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Is it possible in mathematics to use a third number line based on division by zero; in addition to the real and imaginary number lines?

This is because some solutions blow up when there is a division by zero. Would it be possible to solve them with this new number line?

$\therefore$ on the z axis we would have $\frac{1}{0}$ , $\frac{2}{0}$ , $\frac{3}{0}$ , etc. where, $p = \frac{1}{0}$ and $p \cdot 0 = 1$ .

division by zero graph

Is this a viable number system?

A similar question to this one: Is there a third dimension of numbers?

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In order to append numbers to the number system, you must explain how they interact with the standard number system.

You need to tell us how to avoid the following: $$p-p=0$$

$$\frac{1}{0}-\frac{1}{0}=\frac{0}{0}$$

So $$\frac{0}{0} = 0$$

Now $$\frac{2}{3}+\frac{0}{0} = \frac{2}{3} +0 = \frac{2}{3}$$

And, assuming that we still add fractions by finding a common denominator:

$$\frac{2}{3}+\frac{0}{0}=\frac{2\cdot0}{3\cdot0}+\frac{3\cdot0}{3\cdot0}=\frac{0+0}{0} = \frac{0}{0}=0$$

We conclude that $$\frac{2}{3} = 0$$

As others have pointed out, there are other things that need to be avoided as well. You need to explain this new number system more than simply saying I'm going to make division by zero possible.

Added: You also need to explain associativity (and probably commutativity) in you new system to avoid:

$$2\cdot(0\cdot p) = 2\cdot 1 = 2$$ and $$(2\cdot 0)\cdot p = 0\cdot p = 1$$

So $$2 = 1$$

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If you define $p\cdot0:=1$ then you get problems with the distributive property: $$1=p\cdot 0= p\cdot(0+0) = p\cdot0+p\cdot0=1+1=2$$ Since the distributive property defines multiplication as we know it, you can not drop it without totally changing its meaning and thus not solving the dividing by zero problem.

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  • $\begingroup$ If $p \cdot 0 = 1$ then $p \cdot (0 + 0) = p \cdot 0 = 1$ $\endgroup$ – Brendan Darrer Sep 11 '17 at 21:05
  • $\begingroup$ @BrendanDarrer Apparently you propose to abolish the distributive property, at least for your new numbers. Or do we keep it for $p \cdot (1+2)$? $\endgroup$ – Jim H Sep 11 '17 at 22:35
  • $\begingroup$ Yes, in this number system $p \cdot (1 + 2) = 3p$ $\endgroup$ – Brendan Darrer Sep 11 '17 at 23:14
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One way to approach this problem could be to imagine zero as a very small number.

So to start with, let us define,

$$small \to 0$$

$$\therefore$$

instead of $$ (2 \cdot 0) \cdot p = 1 $$

as above @Jim H. Use:

$$2 \cdot small \cdot \frac{1}{small} = 2$$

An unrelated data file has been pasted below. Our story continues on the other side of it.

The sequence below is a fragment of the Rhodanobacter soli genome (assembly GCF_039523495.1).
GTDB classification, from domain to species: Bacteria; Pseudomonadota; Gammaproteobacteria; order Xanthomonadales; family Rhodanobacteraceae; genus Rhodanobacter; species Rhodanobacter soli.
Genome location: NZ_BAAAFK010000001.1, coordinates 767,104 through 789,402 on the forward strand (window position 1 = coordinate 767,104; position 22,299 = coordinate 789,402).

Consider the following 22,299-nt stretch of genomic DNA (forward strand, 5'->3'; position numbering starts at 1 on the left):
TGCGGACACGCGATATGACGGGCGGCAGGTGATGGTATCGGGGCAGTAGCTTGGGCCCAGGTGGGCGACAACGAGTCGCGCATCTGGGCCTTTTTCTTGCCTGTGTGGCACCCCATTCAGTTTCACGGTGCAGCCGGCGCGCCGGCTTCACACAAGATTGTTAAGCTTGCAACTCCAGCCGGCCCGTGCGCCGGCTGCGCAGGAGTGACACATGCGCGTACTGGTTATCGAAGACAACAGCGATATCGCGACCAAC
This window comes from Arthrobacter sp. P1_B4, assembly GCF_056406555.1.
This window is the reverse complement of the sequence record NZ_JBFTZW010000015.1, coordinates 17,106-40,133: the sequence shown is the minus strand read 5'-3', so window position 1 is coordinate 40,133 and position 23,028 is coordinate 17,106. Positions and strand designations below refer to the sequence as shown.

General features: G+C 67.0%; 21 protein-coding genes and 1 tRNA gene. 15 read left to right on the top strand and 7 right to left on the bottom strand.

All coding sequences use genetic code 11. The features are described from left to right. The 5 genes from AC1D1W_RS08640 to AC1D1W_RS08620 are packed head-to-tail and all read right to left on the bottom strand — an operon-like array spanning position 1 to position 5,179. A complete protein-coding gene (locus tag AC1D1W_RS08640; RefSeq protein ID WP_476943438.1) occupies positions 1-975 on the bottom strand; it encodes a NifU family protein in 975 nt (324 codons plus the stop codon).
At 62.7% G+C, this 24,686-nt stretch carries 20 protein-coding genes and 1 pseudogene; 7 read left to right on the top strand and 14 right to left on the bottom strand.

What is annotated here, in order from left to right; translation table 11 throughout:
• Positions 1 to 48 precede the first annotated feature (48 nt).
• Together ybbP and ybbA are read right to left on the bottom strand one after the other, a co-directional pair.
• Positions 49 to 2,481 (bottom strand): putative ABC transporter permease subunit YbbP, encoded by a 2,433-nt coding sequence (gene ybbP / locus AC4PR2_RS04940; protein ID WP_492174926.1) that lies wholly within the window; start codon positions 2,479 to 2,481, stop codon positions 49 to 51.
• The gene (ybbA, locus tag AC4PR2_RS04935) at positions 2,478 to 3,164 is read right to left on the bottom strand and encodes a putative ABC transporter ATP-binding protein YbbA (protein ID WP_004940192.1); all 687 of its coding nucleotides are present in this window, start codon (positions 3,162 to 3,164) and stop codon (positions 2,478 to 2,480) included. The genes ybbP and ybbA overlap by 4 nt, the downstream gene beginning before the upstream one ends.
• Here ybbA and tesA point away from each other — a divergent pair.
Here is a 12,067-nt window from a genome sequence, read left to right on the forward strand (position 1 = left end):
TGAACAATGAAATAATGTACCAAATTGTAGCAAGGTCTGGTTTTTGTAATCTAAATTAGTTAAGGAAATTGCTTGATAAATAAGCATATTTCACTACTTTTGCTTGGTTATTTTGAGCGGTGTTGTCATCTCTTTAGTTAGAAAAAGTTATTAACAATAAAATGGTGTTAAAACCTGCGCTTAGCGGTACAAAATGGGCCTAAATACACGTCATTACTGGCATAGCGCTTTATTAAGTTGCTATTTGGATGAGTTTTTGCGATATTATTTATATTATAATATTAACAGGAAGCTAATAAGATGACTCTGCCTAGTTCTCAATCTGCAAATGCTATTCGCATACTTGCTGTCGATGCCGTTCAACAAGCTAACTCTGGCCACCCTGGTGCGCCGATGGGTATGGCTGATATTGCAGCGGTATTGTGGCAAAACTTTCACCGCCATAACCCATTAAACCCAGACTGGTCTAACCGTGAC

As

$$(2 \cdot small) \cdot \frac{1}{small} \neq small \cdot \frac{1}{small} = 1$$

$$= 2 \cdot \frac{small}{small} \cdot 1 = 2$$

Do not use $(2 \cdot small) \to 0$ during multiplication and division, otherwise it will produce nonsense such as 2 = 1.

$\underline {The\, p\, number\, system}$

If a very small number, $$s \to 0$$ $$p = \frac{1}{s} \to \infty$$

then, $$\frac{p}{p} = \frac{1}{s} \cdot \frac{s}{1} = 1$$

$$\therefore p \cdot p = \frac{1}{s} \cdot \frac{1}{s} = \frac{1}{s^2} = p^2$$

Also, we could invent a p number,

$$4 + 3p$$

multiply it by s,

$$(4 + 3p) \cdot s = 4 \cdot s + 3 \cdot \frac{1}{s} \cdot s$$

$$4 \cdot s \to 0$$

$$\therefore (4 + 3p) \cdot s = 3$$

$\underline {Adding\, and\, multiplying\, fractions\, in\, p\, number\,system}$

$$p + p = \frac{1}{s} + \frac{1}{s} = \frac{1 + 1}{s} = 2p$$

$$p - p = \frac{1}{s} - \frac{1}{s} = \frac{1 - 1}{s} = \frac{0}{s} = 0$$

$$\frac{2}{3} + \frac{p}{3} = \frac{2 + p}{3}$$

Instead of $$\frac{0}{0} = 0$$ use $$\frac{s}{s} = 1$$

$$\frac{2}{3} + \frac{s}{s} = \frac{2}{3} + 1 = \frac{5}{3}$$

$\underline {Adding\, two\, p\, numbers}$

$$(3 + 2p) + (5 + p) = 8 + 3p$$

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$\textbf {Rules of the p number system using 1/0 and $\infty$ }$

If $p = \frac{1}{0}$ and $p \cdot 0 = 1$. Then I suggest the following rules.

$$p - p = \frac{1}{0} - \frac{1}{0} = \frac{0 \cdot 1 - 0 \cdot 1}{0 \cdot 0} = \frac{0 \cdot (1 - 1)}{0 \cdot 0} = \frac{0}{0} = 1$$

problem lies here (if it is a problem?) $$\frac{0}{0} \neq \frac{0}{\delta x} = 0$$

where $\delta x \to 0$ (see previous answer), going by the rule of $\frac{0}{0} = 1$ .

$\underline{ RULES \, that \,appear\, to \,work}$

$$\frac{2}{3} + \frac{0}{0} = \frac{2 \cdot 0 + 3 \cdot 0}{3 \cdot 0} = \frac{5 \cdot 0}{3 \cdot 0} = \frac{5}{3}$$

$$p \cdot p = \frac{1}{0} \cdot \frac{1}{0} = \frac{1}{0^2} = p^2 = \infty \cdot \infty = \infty^2$$

$$p + p = \frac{1}{0} + \frac{1}{0} = \frac{0 \cdot 1 + 0 \cdot 1}{0 \cdot 0} = \frac{0 \cdot (1 + 1)}{0 \cdot 0} = \frac{2}{0} = 2p$$

$$p \cdot 0 = 1 \neq p \cdot (0 + 0)$$

$$p \cdot (0 + 0) = p \cdot 2 \cdot 0 = \frac{1}{0} \cdot 2 \cdot 0 = 2$$

$$0 + 0 + 0 \,+ ... = 3 \cdot 0 \,+ ...$$

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I don't think you can divide 1 by 0.

Because,

$$\infty \cdot 0 = 0$$

$$\therefore \frac{0}{0} = \infty$$

There are infinite 0's in 0 .

$$\therefore \frac{1}{0} = error$$

This is because 0 is not a number. It is a nothing number. There is nothing to divide with! Unless the number actually exits, e.g. a small number such as $\delta x \to 0$.

$$\therefore \sum_{1}^{\infty} 0 = 0 + 0 + 0 \,+... = 0$$

So far in the above discussion we have: $$\frac{0}{0} = 0\,,\, 1 \, \,or \,\, \infty $$

depending on how it's defined.

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  • $\begingroup$ In the same way $\sqrt {-1}$ = error, until a complex number was invented $ i = \sqrt {-1}$ $\endgroup$ – Brendan Darrer Sep 16 '17 at 12:23

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